PEP Review 99-7
Lipase Production Using Pseudomonas Alcaligenes
Published: August 2002
Lipases are a subclass of esterase enzymes, which can act on triglyceride esters (natural oils and fats). Lipases are used in the food, brewing, baking, and cleaning industries, with the largest volume application being detergents as aids to removal of fatty soils.
Because of their hydrophobic nature, lipases in laundry applications show their best activity at moderate water content, during the drying cycle. Because of this, lipases in laundry detergents take at least two wash cycles to remove fatty stains, although Novozymes have developed a lipase which shows firstwash lipid removal.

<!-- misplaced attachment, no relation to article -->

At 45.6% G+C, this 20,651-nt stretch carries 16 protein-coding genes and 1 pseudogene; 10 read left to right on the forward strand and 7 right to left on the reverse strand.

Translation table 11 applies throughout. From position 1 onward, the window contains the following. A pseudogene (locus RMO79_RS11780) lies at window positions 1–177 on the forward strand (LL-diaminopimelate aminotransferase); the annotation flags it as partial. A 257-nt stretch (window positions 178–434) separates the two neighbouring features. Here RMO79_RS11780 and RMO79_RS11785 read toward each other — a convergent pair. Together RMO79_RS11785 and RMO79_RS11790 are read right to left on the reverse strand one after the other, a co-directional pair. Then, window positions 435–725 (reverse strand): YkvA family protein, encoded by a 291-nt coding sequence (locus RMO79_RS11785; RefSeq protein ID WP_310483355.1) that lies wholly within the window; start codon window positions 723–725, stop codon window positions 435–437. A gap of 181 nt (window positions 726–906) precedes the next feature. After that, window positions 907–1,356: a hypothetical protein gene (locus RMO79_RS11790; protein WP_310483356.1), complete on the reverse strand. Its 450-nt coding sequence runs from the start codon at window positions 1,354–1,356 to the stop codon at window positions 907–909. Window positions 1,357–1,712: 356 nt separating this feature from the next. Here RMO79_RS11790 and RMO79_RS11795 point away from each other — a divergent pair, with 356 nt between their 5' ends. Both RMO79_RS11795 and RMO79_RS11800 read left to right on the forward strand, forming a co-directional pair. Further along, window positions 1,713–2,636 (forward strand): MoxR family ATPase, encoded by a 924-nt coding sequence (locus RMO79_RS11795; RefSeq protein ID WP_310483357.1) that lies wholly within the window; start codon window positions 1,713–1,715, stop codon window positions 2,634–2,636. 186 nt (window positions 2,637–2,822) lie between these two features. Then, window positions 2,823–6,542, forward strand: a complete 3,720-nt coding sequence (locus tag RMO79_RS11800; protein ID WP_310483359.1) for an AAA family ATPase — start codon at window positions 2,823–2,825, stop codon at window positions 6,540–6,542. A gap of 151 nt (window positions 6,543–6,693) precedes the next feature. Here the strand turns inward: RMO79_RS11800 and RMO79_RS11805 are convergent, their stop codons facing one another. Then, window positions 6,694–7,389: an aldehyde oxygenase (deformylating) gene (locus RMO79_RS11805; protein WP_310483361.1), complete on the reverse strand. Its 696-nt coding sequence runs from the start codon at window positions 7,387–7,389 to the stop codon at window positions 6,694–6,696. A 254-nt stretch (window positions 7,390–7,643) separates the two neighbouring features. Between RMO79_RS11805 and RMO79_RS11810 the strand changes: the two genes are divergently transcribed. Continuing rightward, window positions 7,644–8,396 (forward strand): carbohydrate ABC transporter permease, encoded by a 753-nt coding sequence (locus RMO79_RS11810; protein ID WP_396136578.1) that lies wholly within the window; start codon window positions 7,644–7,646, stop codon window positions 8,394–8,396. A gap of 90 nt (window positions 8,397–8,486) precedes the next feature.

This review discusses the production of bacterial lipase, using a Pseudomonas gram-negative microorganism (Pseudomonas alcaligenes), as the producing microorganism, which is used by Genencor to produce lipase product. The design basis is for a 825,000 lb./yr. (325 tonne/yr.) production plant. Measured in terms of enzyme activity, this plant would produce 1.95 x 109 million ILU lipase activity units (measured on olive oil substrate). The plant design includes fermentation, cell removal, enzyme concentration, and granulation into a finished product.
The design differs from the highest-volume lipase production process used by Novozymes, which uses a recombinant filamentous fungus (Aspergillus oryzae), to produce lipase, using a gene derived from Humicola lanuginosa.